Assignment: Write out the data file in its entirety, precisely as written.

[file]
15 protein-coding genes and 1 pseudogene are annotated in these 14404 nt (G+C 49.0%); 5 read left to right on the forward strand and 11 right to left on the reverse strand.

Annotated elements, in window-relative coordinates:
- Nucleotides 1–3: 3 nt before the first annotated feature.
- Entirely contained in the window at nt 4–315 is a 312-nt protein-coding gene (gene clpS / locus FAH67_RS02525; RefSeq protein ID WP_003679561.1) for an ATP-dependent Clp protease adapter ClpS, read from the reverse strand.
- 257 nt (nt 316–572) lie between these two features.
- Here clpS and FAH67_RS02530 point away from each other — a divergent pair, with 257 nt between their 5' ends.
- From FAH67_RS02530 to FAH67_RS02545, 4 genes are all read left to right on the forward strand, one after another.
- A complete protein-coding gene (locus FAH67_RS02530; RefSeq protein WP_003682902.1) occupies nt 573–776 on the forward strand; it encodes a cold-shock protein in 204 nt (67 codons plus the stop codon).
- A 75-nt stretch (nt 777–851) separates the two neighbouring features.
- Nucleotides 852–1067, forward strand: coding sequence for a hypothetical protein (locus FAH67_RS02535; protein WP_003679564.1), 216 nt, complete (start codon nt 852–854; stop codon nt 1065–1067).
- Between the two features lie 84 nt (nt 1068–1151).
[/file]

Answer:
15 protein-coding genes and 1 pseudogene are annotated in these 14404 nt (G+C 49.0%); 5 read left to right on the forward strand and 11 right to left on the reverse strand.

Annotated elements, in window-relative coordinates:
- Nucleotides 1–3: 3 nt before the first annotated feature.
- Entirely contained in the window at nt 4–315 is a 312-nt protein-coding gene (gene clpS / locus FAH67_RS02525; RefSeq protein ID WP_003679561.1) for an ATP-dependent Clp protease adapter ClpS, read from the reverse strand.
- 257 nt (nt 316–572) lie between these two features.
- Here clpS and FAH67_RS02530 point away from each other — a divergent pair, with 257 nt between their 5' ends.
- From FAH67_RS02530 to FAH67_RS02545, 4 genes are all read left to right on the forward strand, one after another.
- A complete protein-coding gene (locus FAH67_RS02530; RefSeq protein WP_003682902.1) occupies nt 573–776 on the forward strand; it encodes a cold-shock protein in 204 nt (67 codons plus the stop codon).
- A 75-nt stretch (nt 777–851) separates the two neighbouring features.
- Nucleotides 852–1067, forward strand: coding sequence for a hypothetical protein (locus FAH67_RS02535; protein WP_003679564.1), 216 nt, complete (start codon nt 852–854; stop codon nt 1065–1067).
- Between the two features lie 84 nt (nt 1068–1151).